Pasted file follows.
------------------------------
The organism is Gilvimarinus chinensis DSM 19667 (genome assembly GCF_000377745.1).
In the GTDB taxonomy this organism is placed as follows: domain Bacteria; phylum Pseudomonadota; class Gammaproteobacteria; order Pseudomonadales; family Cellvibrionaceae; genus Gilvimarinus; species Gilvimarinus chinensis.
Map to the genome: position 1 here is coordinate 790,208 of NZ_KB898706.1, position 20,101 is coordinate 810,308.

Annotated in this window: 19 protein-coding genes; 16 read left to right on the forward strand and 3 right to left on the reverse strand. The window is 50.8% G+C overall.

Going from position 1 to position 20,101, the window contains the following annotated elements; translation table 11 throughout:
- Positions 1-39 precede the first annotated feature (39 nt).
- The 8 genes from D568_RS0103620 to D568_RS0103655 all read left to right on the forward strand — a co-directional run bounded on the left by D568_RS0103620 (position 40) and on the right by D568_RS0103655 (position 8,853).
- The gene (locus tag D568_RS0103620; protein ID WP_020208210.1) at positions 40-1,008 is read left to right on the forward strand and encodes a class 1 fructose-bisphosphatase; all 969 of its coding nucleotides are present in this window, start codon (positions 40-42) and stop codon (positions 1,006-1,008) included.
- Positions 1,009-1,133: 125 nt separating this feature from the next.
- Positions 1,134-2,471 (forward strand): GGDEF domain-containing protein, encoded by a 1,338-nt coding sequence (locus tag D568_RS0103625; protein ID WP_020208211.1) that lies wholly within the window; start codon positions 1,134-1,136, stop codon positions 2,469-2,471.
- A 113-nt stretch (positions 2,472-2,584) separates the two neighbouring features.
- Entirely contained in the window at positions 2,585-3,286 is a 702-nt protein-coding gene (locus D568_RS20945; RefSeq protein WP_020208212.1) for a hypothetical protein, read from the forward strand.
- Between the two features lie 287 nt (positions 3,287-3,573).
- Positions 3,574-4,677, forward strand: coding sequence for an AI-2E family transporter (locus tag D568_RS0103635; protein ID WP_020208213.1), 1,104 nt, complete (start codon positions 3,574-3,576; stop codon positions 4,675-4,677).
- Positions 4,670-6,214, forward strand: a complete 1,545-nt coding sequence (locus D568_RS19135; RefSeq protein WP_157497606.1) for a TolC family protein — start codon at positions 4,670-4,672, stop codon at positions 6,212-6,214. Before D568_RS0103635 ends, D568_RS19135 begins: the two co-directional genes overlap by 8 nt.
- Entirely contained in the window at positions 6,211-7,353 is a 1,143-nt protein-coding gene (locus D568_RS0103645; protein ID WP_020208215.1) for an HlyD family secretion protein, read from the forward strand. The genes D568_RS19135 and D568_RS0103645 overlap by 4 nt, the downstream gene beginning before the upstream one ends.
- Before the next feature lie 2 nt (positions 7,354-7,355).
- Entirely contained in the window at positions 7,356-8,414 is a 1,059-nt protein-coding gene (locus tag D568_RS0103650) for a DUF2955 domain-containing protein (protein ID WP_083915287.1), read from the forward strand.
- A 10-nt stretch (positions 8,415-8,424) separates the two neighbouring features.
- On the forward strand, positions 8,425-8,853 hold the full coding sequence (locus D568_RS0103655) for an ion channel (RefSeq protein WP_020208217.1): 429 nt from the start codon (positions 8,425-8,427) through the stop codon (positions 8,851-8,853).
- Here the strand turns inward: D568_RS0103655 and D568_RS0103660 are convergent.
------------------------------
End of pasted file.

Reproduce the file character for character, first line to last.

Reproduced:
The organism is Gilvimarinus chinensis DSM 19667 (genome assembly GCF_000377745.1).
In the GTDB taxonomy this organism is placed as follows: domain Bacteria; phylum Pseudomonadota; class Gammaproteobacteria; order Pseudomonadales; family Cellvibrionaceae; genus Gilvimarinus; species Gilvimarinus chinensis.
Map to the genome: position 1 here is coordinate 790,208 of NZ_KB898706.1, position 20,101 is coordinate 810,308.

Annotated in this window: 19 protein-coding genes; 16 read left to right on the forward strand and 3 right to left on the reverse strand. The window is 50.8% G+C overall.

Going from position 1 to position 20,101, the window contains the following annotated elements; translation table 11 throughout:
- Positions 1-39 precede the first annotated feature (39 nt).
- The 8 genes from D568_RS0103620 to D568_RS0103655 all read left to right on the forward strand — a co-directional run bounded on the left by D568_RS0103620 (position 40) and on the right by D568_RS0103655 (position 8,853).
- The gene (locus tag D568_RS0103620; protein ID WP_020208210.1) at positions 40-1,008 is read left to right on the forward strand and encodes a class 1 fructose-bisphosphatase; all 969 of its coding nucleotides are present in this window, start codon (positions 40-42) and stop codon (positions 1,006-1,008) included.
- Positions 1,009-1,133: 125 nt separating this feature from the next.
- Positions 1,134-2,471 (forward strand): GGDEF domain-containing protein, encoded by a 1,338-nt coding sequence (locus tag D568_RS0103625; protein ID WP_020208211.1) that lies wholly within the window; start codon positions 1,134-1,136, stop codon positions 2,469-2,471.
- A 113-nt stretch (positions 2,472-2,584) separates the two neighbouring features.
- Entirely contained in the window at positions 2,585-3,286 is a 702-nt protein-coding gene (locus D568_RS20945; RefSeq protein WP_020208212.1) for a hypothetical protein, read from the forward strand.
- Between the two features lie 287 nt (positions 3,287-3,573).
- Positions 3,574-4,677, forward strand: coding sequence for an AI-2E family transporter (locus tag D568_RS0103635; protein ID WP_020208213.1), 1,104 nt, complete (start codon positions 3,574-3,576; stop codon positions 4,675-4,677).
- Positions 4,670-6,214, forward strand: a complete 1,545-nt coding sequence (locus D568_RS19135; RefSeq protein WP_157497606.1) for a TolC family protein — start codon at positions 4,670-4,672, stop codon at positions 6,212-6,214. Before D568_RS0103635 ends, D568_RS19135 begins: the two co-directional genes overlap by 8 nt.
- Entirely contained in the window at positions 6,211-7,353 is a 1,143-nt protein-coding gene (locus D568_RS0103645; protein ID WP_020208215.1) for an HlyD family secretion protein, read from the forward strand. The genes D568_RS19135 and D568_RS0103645 overlap by 4 nt, the downstream gene beginning before the upstream one ends.
- Before the next feature lie 2 nt (positions 7,354-7,355).
- Entirely contained in the window at positions 7,356-8,414 is a 1,059-nt protein-coding gene (locus tag D568_RS0103650) for a DUF2955 domain-containing protein (protein ID WP_083915287.1), read from the forward strand.
- A 10-nt stretch (positions 8,415-8,424) separates the two neighbouring features.
- On the forward strand, positions 8,425-8,853 hold the full coding sequence (locus D568_RS0103655) for an ion channel (RefSeq protein WP_020208217.1): 429 nt from the start codon (positions 8,425-8,427) through the stop codon (positions 8,851-8,853).
- Here the strand turns inward: D568_RS0103655 and D568_RS0103660 are convergent.